A History of Violence Necessitates Campus Police Abolition

The sordid history of policing in the UC system has yielded contrasting perspectives: The administrations of the respective campuses see police as a tool to subdue often wild student populations, whereas many students see the police as a militarized force whose looming presence seems out of place. Debates around policing, especially following instances of police brutality, continue to redefine the role of campus police. However, this semifluid view of police and their place on campus obfuscates the essential question of whether police ought to exist on university campuses at all. Even if some regulatory force has a place in higher education, there are alternatives to a body whose past is riddled with abuse.

Campus police set roots in the UC system in 1947 when the Regents first approved their creation. Though their jurisdiction extends to the properties owned and operated by the Regents, the UC Police Department gains power from the same statute in the California penal code, section 830.2b, that gives “peace officers” statewide authority. Since then, UCPD has made a name for itself. It has a history of police brutality, often levied disproportionately against protestors and minority students. The Free Speech Movement of the 1960s immediately comes to mind in the context of police violence. In a state-sponsored abuse of power, police engaged in aggressive counter-protest efforts, which led to bruises, broken bones, and the largest mass arrest in the country at that point. This contentious relationship has changed very little since then. Over the past few years, protesters in Berkeley’s Occupy Wall Street demonstrations and Antifa protests, for example, were pepper-sprayed, shot with non-lethal bullets, and battered.

UCPD’s history of violence speaks to the fundamental issue of policing on university campuses. Intuitively, there is no place in higher education for an armed force. Students living and learning at a university constitute neither a threat to the general welfare that demands constant surveillance, nor a privileged class more deserving of social services than any other group. Regardless of a person’s view of campus police as a whole, but especially given their reputation for excessive force, the rationale that argues a heavy police presence benefits students falls short somewhere.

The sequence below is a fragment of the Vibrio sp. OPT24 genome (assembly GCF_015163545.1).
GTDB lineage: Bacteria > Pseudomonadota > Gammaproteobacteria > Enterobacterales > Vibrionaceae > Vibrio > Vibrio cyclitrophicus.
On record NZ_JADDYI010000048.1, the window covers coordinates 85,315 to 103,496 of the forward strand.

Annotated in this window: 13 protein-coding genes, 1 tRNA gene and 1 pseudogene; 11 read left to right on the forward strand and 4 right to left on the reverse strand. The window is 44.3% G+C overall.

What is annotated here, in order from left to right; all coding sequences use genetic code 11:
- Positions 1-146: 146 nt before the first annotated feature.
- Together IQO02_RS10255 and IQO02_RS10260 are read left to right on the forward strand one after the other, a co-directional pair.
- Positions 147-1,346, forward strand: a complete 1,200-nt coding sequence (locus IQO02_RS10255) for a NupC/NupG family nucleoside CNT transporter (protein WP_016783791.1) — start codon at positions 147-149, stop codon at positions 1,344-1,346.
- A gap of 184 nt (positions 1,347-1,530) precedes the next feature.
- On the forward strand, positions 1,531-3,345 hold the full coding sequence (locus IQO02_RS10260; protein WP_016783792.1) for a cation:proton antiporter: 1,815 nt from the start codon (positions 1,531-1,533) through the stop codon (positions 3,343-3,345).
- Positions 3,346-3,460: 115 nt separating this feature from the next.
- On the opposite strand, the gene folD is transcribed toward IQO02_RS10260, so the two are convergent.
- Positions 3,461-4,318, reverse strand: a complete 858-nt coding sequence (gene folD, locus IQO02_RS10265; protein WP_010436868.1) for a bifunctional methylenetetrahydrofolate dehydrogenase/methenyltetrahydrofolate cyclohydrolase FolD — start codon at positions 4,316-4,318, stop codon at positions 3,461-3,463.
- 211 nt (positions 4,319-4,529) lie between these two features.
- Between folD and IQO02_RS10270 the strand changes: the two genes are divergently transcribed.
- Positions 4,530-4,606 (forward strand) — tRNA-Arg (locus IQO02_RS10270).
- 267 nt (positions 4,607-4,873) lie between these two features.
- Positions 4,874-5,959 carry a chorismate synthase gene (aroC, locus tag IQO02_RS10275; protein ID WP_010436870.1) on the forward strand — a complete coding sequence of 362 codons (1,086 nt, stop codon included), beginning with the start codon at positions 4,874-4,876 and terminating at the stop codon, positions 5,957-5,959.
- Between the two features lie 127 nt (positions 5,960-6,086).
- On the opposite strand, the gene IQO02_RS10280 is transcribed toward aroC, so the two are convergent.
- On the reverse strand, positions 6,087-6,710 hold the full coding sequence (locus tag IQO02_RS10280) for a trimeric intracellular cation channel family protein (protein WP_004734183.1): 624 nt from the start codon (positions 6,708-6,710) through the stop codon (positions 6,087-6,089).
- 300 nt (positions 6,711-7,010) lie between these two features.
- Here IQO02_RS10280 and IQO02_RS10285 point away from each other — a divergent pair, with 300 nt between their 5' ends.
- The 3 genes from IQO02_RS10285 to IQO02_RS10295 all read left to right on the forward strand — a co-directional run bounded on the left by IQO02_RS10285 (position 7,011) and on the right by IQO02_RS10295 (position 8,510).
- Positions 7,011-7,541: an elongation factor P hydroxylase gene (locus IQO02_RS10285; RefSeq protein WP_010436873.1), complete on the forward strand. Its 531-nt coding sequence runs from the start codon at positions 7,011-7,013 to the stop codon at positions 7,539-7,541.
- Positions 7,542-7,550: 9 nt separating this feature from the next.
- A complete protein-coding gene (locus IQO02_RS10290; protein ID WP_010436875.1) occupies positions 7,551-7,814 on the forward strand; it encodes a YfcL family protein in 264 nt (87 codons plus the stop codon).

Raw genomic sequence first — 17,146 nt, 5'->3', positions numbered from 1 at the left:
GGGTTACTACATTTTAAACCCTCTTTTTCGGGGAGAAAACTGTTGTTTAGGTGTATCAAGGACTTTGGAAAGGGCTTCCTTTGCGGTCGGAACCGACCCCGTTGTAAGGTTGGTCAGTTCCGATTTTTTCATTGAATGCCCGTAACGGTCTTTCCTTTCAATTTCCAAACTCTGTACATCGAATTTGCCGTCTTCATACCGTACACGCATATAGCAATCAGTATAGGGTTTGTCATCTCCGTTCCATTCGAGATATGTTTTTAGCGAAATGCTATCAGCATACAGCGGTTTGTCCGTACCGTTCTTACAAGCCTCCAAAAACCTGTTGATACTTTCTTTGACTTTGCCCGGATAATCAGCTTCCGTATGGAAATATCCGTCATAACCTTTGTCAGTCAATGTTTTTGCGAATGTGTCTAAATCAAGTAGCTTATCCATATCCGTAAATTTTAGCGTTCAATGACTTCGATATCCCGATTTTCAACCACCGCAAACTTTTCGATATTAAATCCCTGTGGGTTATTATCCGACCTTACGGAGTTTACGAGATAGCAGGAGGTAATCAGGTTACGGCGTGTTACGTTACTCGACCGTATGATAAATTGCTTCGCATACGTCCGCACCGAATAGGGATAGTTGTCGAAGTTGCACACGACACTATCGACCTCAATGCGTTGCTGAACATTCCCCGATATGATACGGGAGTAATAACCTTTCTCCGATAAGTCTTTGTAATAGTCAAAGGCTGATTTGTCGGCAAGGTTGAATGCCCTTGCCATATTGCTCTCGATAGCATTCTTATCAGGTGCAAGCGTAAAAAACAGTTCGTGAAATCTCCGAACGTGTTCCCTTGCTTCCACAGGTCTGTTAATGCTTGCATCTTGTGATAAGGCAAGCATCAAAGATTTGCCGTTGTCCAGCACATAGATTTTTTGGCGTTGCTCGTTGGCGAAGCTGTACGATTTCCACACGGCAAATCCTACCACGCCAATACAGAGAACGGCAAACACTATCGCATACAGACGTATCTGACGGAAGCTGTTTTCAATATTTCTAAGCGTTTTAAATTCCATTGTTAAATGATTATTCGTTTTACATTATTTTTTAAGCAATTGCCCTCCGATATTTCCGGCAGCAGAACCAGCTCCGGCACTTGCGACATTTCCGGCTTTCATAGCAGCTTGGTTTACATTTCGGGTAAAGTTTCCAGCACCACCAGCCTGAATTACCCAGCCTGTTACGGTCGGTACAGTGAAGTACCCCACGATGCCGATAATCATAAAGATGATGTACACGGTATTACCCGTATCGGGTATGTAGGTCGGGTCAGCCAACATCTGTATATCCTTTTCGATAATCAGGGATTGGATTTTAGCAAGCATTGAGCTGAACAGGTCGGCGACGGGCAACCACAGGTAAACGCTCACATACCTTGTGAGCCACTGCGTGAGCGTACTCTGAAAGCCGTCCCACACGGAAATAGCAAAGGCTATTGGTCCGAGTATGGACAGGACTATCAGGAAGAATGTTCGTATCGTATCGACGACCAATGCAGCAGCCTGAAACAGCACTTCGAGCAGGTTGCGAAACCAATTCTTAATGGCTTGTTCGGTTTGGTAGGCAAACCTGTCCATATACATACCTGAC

So much of history has actually seen the two groups pitted against each other because campus police have always served to quiet a disquieted population. Students do not enter academia in order to initiate protests, but they do often fall into very progressive and very outspoken categories. Campus administrations station police at every event and protest, not because their presence fills the student body with some homely sense of security, but because if students get too rowdy, there is a way to shut them down. The notion that police limit property damage and violence during demonstrations falls short of the fact that conflicts tend to escalate when police take a more hands-on approach.

As it stands now, campus police do more harm than good, but there is an alternative to officers roaming the campus. Areas across the country, including Los Angeles and New York City, have found that shifting to community-based policing curbs crime in their most violent areas. The UC system currently employs Community Service Officers to escort students at night and provide ride services. Rather than funding the nearly two dozen police staff on this campus, UC San Diego ought to encourage the UC police to invest in student directly. By training CSOs and student volunteers who have already integrated into the campus, UCSD can staff a professional community watch group while limiting the involvement of a militarized body. Police are still necessary to charge offenders with crimes, but this approach recognizes that the police are not the be-all and end-all of addressing issues within a community.

Regulations regarding university campuses are a contentious issue, one that leaders of Associated Students are trying to address. But the last 50 years has not seen a need for police on UC campuses. Rather, students and activists have continuously called for limits and regulation. Moving forward, the UC system should concentrate on making policy surrounding policing student-centered rather than police-centered. Community policing allows students to meet each other at their own level and rejects a state-approved, violent body.      

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